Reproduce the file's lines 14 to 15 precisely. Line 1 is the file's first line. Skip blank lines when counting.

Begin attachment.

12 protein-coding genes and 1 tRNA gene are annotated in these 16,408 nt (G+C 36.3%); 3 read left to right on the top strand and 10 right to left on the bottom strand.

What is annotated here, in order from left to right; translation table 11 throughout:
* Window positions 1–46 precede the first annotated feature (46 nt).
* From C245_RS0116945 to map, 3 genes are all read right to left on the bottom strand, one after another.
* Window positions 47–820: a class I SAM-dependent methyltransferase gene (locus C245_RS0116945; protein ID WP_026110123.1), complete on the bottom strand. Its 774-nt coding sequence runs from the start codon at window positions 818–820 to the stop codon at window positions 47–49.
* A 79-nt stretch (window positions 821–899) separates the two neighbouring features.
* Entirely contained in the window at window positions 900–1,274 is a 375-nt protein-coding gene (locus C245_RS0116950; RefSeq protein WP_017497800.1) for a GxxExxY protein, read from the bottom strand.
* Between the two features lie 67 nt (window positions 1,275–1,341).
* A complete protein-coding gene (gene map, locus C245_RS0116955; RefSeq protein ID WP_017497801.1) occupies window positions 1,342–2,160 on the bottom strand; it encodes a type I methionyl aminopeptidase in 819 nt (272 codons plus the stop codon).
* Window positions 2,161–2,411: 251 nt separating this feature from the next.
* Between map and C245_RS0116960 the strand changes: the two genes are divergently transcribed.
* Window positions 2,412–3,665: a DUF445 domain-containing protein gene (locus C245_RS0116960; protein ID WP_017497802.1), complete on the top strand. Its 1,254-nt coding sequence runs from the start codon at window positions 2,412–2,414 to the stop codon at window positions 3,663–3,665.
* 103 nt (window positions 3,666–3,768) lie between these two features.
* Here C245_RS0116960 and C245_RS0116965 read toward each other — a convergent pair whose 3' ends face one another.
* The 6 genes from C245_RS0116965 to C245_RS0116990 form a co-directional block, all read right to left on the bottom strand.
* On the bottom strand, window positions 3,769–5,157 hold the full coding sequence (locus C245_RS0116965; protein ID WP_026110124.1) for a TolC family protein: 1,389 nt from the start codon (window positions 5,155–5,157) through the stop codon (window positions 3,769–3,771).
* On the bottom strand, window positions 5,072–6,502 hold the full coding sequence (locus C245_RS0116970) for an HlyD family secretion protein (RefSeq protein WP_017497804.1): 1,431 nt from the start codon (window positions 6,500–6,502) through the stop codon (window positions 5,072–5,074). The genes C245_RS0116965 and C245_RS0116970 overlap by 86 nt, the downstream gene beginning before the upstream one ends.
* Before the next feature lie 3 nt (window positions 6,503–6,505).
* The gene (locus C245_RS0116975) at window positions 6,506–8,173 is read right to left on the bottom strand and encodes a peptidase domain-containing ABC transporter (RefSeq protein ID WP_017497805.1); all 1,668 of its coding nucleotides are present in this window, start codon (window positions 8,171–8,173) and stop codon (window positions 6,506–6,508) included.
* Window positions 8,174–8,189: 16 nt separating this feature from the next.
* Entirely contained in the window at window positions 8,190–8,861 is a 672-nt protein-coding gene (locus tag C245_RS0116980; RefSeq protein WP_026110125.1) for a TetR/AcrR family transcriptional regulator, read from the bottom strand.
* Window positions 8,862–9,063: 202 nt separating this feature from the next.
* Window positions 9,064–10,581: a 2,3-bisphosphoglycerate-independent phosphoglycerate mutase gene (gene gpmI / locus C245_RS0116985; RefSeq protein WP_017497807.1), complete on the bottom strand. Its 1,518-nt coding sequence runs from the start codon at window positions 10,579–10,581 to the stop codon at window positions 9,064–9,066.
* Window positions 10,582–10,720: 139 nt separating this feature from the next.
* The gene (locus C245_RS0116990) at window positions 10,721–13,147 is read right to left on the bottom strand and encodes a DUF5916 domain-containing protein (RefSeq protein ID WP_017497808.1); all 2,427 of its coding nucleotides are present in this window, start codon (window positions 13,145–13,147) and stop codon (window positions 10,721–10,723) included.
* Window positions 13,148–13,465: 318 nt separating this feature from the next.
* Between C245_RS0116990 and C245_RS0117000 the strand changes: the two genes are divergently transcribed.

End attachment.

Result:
* Here C245_RS0116960 and C245_RS0116965 read toward each other — a convergent pair whose 3' ends face one another.
* The 6 genes from C245_RS0116965 to C245_RS0116990 form a co-directional block, all read right to left on the bottom strand.